It’s more than 20 years since Daniel Goleman’s seminal book Emotional Intelligence was published.
Most of us now accept his suggestion that our view of human intelligence had been far too narrow. Emotions – and ability to manage them – play a major role in intellectual thought, decision-making and individual success.
Emotional intelligence starts with understanding emotions. We need to understand what they are, in order to manage the role emotions play in how we think and behave.
Why Do We Have Emotions?
Emotions help keep us safe. Think of a situation when an emotion prompted you to do something automatically, without thinking – a time when you acted instantly out of fear or disgust. Reacting without thinking is a quick-fire response that can protect us from danger.
Emotions have a social purpose. They help us initiate and maintain connections with others. When we show others empathy, compassion or kindness it can help them feel understood, comforted or supported. Within management, this can boost employee engagement.
Emotions inspire creativity. Music, films, songs and poems often make us feel reflective. [They may inspire us to create useful outputs too.]
What Are Emotions and How Can We Control Them?
Emotions are made up of three aspects: thoughts, physical feelings and behaviour.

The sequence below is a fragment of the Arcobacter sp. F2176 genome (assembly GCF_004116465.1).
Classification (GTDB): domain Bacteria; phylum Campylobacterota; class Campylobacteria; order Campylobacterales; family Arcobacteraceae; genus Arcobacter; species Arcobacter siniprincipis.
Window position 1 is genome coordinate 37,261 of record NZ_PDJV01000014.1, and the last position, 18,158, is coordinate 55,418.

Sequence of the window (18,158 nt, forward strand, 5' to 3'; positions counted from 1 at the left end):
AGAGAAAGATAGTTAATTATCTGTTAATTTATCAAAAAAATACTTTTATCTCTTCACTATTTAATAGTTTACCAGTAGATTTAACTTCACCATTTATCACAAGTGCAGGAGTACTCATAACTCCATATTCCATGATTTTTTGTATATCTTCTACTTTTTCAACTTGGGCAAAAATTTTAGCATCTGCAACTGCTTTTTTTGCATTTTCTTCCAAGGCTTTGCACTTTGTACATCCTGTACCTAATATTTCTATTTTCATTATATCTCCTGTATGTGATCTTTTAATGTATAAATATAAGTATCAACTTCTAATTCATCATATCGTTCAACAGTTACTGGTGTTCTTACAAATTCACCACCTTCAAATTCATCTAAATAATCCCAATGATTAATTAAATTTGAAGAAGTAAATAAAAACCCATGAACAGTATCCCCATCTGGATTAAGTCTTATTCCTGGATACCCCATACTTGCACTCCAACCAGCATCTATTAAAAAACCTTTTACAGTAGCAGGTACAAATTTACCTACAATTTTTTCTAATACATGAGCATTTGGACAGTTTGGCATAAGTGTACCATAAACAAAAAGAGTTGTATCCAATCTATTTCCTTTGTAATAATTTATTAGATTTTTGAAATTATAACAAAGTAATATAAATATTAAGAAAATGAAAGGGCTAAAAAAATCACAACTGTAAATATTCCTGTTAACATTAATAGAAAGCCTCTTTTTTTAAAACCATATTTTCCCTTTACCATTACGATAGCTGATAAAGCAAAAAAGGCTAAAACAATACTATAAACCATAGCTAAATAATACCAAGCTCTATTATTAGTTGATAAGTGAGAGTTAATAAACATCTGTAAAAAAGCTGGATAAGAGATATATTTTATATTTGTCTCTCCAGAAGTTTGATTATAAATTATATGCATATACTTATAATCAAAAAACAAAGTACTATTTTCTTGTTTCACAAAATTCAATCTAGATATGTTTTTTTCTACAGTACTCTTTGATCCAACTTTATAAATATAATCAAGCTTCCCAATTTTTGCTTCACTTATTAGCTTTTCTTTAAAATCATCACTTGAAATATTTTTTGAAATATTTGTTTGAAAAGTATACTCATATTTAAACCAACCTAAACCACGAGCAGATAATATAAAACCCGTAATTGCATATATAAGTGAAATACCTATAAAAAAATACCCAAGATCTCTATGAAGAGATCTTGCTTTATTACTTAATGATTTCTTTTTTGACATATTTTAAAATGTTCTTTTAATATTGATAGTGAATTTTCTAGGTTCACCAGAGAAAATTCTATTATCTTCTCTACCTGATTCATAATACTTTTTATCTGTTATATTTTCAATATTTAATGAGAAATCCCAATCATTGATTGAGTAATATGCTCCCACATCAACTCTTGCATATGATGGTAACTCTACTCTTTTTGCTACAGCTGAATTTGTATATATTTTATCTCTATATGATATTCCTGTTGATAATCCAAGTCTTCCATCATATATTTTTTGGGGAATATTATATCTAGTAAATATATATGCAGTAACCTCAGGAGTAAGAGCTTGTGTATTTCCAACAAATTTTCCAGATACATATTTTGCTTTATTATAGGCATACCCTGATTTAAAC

There’s no one specific order in which the aspects of an emotion occur, but any one aspect can affect the others. What you think can affect how you physically feel. It can also alter how you behave. And, your actions can affect how you feel and what you think.
Next time you experience a strong emotion – for example anger, joy or embarrassment – try to identify each aspect – the physical feelings, the thoughts and behavior that are involved. Identifying the constituent parts makes it easier to understand how the parts are connected, how they interact and how they can affect people, when we experience an emotion.
HOW SHOULD WE VIEW OTHERS’ EMOTIONS?
We often think of emotions as being either positive or negative. The fact is all emotions have a positive intent. Emotions such as fear, anger, sadness, and regret might not feel good but they do have a beneficial purpose.
Anxiety about a meeting a deadline can be a positive emotion. It can motivate focus, and encourage individuals to put all else aside and get on with the task in hand. Anxiety becomes negative if it becomes overwhelming and means think clearly enough to do the work.
Lessons for Managers
When we experience a ‘negative’ emotion, we have a tendency to enforce it with negative responses. Take, for example, regret. The positive intent of regret is to prompt individuals to learn from and avoid making a similar mistake in future. Regret is only negative if we become stuck in negative thoughts, self-blame and inaction. It’s not emotions that are negative, but lack of subsequent action.
The better your understanding of emotions - the purpose, positive intent and different aspects of emotions - the more effective you’ll be at managing the emotions of yourself and others. Understanding and managing emotions is the bedrock of emotional intelligence.
Emotional Intelligence Pocketbook: Little Exercises for an Intuitive Life by Gill Hasson is published by Wiley. It is nominated for Management Book of the Year 2017/2018 in the Commuter’s Read category. For more information visit http://yearbook.managers.org.uk/about/the-competition
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